You may have previously been advised to restrict some foods in your diet, but if you have a small appetite or are losing weight, you may need to temporarily loosen some of these restrictions. However, it is still important not to add salt to your cooking or meals and to follow your fluid restriction if you have been given one.

If after reading this leaflet you would like further information, or have any worries, please ask to speak with your dietitian, nurse, or doctor.

Helpful hints

  • Eat little and often: aim for three small meals and two to three snacks a day.
  • Have your main meal at the time of day you feel your appetite is best.
  • Keep a store of easy to prepare foods e.g., Ready meals, long life milk, instant puddings, cereals, tinned foods, plain biscuits.
  • Try eating cold foods if the smell of cooking is putting you off eating.
  • Drinking before a meal can fill you up, so wait to drink after your meal.
  • Avoid foods that are labelled ‘diet’, ‘reduced/low fat’ or ‘sugar free’.
  • If you can, monitor your weight regularly but no more than once a week. You can weigh yourself at your GP surgery if you don’t have weighing scales at home.

Increasing your calorie and protein intake

You can add small amounts of high calorie ingredients to your normal food and drinks, which will help increase the nutritional content without increasing the portion size. This is known as food fortification.

Here are some food fortification ideas:

Add dairy products e.g., cheese, butter, ghee / oil, or milk to: soup, potatoes (especially mashed), pasta, rice, sauces, vegetables and eggs

  • Add single or double cream to: porridge, sauces, soup, potatoes, puddings, fruit, hot and cold milky drinks
  • *Add sugar, jam, or honey to: porridge, puddings, hot drinks, on top of toast, to glaze vegetables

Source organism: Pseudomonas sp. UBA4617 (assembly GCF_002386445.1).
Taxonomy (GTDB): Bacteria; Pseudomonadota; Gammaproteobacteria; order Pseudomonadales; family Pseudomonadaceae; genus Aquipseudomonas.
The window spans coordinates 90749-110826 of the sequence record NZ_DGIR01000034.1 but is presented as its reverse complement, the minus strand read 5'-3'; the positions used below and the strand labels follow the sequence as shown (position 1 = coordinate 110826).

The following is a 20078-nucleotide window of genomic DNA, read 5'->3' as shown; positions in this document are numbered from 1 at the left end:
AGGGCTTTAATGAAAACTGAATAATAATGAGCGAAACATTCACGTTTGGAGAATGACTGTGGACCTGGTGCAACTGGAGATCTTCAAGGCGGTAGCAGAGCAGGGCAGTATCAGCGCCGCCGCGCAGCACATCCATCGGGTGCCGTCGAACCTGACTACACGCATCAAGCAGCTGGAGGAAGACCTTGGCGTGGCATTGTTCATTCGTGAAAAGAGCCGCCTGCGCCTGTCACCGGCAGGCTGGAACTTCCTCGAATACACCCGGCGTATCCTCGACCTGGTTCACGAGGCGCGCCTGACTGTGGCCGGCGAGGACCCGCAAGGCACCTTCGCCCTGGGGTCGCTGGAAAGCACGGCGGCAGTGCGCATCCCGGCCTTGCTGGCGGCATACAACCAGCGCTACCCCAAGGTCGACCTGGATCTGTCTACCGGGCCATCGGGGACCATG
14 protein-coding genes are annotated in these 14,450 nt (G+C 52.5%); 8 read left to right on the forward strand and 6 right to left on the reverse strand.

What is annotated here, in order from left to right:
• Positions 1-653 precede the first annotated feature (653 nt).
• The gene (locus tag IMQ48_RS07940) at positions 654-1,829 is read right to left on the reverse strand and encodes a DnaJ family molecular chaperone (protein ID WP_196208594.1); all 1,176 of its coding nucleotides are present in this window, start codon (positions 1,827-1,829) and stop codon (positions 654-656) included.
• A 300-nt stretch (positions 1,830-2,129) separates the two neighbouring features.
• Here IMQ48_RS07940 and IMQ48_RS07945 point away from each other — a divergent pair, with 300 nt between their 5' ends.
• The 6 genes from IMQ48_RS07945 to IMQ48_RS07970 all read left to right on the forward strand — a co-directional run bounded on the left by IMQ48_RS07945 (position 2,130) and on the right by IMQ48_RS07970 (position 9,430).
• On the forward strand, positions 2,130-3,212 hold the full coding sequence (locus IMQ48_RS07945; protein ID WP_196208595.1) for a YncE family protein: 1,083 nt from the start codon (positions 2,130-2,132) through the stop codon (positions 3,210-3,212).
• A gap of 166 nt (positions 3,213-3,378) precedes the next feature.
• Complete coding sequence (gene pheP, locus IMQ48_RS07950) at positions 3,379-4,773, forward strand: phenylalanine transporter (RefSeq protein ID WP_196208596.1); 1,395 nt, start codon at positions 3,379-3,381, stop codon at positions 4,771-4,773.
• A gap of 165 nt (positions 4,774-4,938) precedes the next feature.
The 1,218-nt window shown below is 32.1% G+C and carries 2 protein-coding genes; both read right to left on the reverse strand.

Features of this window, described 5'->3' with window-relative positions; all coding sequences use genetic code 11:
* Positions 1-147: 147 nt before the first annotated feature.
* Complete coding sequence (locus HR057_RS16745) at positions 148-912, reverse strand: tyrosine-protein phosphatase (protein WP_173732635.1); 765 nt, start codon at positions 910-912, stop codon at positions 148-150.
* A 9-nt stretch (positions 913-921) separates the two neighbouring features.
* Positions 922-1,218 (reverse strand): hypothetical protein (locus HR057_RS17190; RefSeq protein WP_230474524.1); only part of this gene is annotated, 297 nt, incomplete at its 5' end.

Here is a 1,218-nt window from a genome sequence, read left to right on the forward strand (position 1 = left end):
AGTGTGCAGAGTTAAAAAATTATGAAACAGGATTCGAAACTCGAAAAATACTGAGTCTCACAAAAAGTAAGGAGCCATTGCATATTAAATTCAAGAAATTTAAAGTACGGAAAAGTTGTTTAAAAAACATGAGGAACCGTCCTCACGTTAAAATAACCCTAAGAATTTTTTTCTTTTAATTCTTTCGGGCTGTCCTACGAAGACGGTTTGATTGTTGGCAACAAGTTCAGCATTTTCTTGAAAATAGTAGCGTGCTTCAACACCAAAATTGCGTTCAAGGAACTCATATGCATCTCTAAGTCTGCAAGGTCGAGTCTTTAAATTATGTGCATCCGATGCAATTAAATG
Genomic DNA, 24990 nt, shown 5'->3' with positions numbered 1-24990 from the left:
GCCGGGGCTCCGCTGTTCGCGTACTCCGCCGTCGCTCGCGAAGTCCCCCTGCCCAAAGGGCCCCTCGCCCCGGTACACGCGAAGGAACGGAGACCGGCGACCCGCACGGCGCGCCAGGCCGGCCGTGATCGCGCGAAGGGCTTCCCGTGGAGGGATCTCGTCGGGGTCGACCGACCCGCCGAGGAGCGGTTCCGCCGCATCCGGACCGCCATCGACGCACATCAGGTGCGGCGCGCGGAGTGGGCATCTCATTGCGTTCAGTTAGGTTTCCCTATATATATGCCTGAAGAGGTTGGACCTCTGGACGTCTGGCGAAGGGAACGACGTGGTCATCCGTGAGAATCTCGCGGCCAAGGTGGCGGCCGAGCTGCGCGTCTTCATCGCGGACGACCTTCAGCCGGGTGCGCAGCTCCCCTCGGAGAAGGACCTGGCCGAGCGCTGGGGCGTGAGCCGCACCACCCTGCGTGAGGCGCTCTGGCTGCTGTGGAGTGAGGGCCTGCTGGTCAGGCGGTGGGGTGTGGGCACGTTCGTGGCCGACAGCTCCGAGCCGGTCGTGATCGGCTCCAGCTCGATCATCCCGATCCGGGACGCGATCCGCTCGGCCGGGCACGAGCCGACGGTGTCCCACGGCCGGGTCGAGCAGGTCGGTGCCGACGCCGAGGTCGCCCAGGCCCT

• Add oil, butter, ghee, or margarine to: potatoes, vegetables, eggs, rice, fish, meat, and in your cooking
  • Add grated cheese, croutons, rice, chickpeas, or lentils to ‘cream of’, lentil or meat-based soups (a maximum 150ml portion, once a day).
  • Eat protein (meat, fish, eggs, chickpeas, Quorn®, lentils or tofu) at least two times a day, and add it to salads/ soups/ side dishes.

Other food fortification ingredients you can use:

  • Salad cream
  • Mayonnaise
  • Stewed fruit
  • Creamy sauces
  • Ice cream
  • Golden syrup

Fortified meal ideas

Below are some meal and snack ideas that incorporate food fortification methods. Aim to have three meals and two to three snacks per day.

Breakfast ideas

  • Cereal or porridge with full fat milk plus sugar / jam / cream / yoghurt / honey/ blueberries. Avoid dried fruit and nuts as they are high in potassium.
  • Toast / croissant / English muffin / mini pancake with butter / jam / honey
  • Scrambled egg, unsmoked bacon, sausage with toast / bread/ crumpet+ butter
  • Glass of full fat milk with plain biscuits
  • Small pot of high protein/ full fat Greek yoghurt with honey or jam

Light meal ideas

  • Toast with scrambled egg / cheese / boneless tinned fish / unsmoked bacon / sausage.
  • Sandwich or roll with cheese / egg mayonnaise / tuna mayonnaise / meat.
  • Omelette with cheese / chicken and toast
  • Pasta and cheese bake / pasta with tuna and mayonnaise.